• Sr. X, Void.
    Spanish street artist Sr. X began drawing as a child when he would read Marvel comics and Manga. “The things that most inspire me are those I see during the day,” he said. “Most of all, those that come to my mind in that strange moment between dream and wakefulness.” 

  • Johan Baptist Govaerts, Still Life of Flowers and a Bird's Nest on a Stone Ledge. Estimate $20,000–30,000.
  • Jongmin Kim, Live Urban Flowers.
    “In the original masterpiece, the flowers bring to mind the analogy with life in the streets of New York in all its diversity, vivaciousness and inherent beauty,” the artist, who mixes various forms of expressionism, impressionism and more in her work, said on interpreting the still life.  

  • Nailah Fuller, Untitled.
    A visual artist who creates images to invoke self-dialogue, Fuller likes to provoke thought and experiment with unsaid truths. “In this piece, I thought about how the masters work would fit in today’s society,” she said. “I placed the master on a NYC wall to elaborate how people would possibly react to its original intention and glory. I added my own writing and sketches to make a statement about the ideals of ‘new and old.’ New York is filled with some of the great art, and people walk right past it every day. When the artist is dead, it becomes sacred. This cycle is inevitable, but as art enthusiasts, we must balance new and old. We must learn from masters, but remember we soon will be masters.” 

  • Agnolo di Domenico del Mazziere, formerly known as the Master of Santo Spirito, Portrait of a Boy, Half Length, In a Landscape, Dressed in Black Robes and Cap. Estimate $30,000–50,000.
  • Nick Smith, Brother with Golden Bird.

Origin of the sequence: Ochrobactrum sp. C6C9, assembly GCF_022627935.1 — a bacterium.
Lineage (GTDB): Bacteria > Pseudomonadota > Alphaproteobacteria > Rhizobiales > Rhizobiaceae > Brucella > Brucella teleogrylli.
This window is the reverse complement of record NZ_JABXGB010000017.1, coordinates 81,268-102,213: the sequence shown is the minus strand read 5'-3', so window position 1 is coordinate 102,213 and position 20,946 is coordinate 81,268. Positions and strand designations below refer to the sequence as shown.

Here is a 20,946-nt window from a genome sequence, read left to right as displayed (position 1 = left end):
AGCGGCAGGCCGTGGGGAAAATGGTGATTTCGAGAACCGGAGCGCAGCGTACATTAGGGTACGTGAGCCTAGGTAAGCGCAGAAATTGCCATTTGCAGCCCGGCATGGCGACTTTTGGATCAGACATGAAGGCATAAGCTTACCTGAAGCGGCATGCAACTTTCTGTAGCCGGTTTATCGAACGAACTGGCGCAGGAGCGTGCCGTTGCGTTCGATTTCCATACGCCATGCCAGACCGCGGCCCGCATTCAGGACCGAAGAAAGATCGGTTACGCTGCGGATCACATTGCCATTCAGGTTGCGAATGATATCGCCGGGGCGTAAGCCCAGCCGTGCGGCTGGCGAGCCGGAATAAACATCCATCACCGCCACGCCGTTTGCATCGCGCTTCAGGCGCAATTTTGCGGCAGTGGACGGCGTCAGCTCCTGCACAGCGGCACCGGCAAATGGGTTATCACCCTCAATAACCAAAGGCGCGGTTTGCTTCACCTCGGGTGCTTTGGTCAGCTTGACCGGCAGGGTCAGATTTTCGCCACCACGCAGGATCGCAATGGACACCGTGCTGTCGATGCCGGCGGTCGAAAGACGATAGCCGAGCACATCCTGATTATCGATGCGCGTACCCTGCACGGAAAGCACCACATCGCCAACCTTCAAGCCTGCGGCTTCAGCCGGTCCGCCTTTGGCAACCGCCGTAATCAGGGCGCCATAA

Glasgow-born artist Nick Smith produces striking artworks with the clever application of his custom colour swatches. Each individual swatch is annotated with a word, allowing Smith to run text as an intriguing layer of information attached to the pixelated image. In this reinterpreted Master painting, Smith researched the story of the two brothers credited with creating the work and parallelled them with a story penned by the Brothers Grimm. To trace the synergy between the two sets of brothers, Smith says reading his artwork up close is a must.  

  • Tomaso Albertini, Soul of a Boy.
    Born in Milan, Albertini lives and works in New York City where he creates three-dimensional works that experiment with materials like cardboard and melted plastic. Using both sculptural and painting techniques, his interpretation of the Old Master portrait features many stories within a larger one. The boy’s living tattoos tell his story: a man with wings on the chest represents dreams and the future, while on the heart, two lovers to try to protect the organ as if it was a treasure. 

  • Giuseppe Maria Crespi, Study of a Bearded Man Wearing a Turban, Head and Shoulders, Looking Right; Study of an Elderly Bearded Man, Looking Left. Estimate $40,000–60,000.
  • Pang, Crespi/Miniature Asshole.
    Pang’s signature cowboy makes an appearance again in this reinterpretation of a study by Giuseppe Maria Crespi.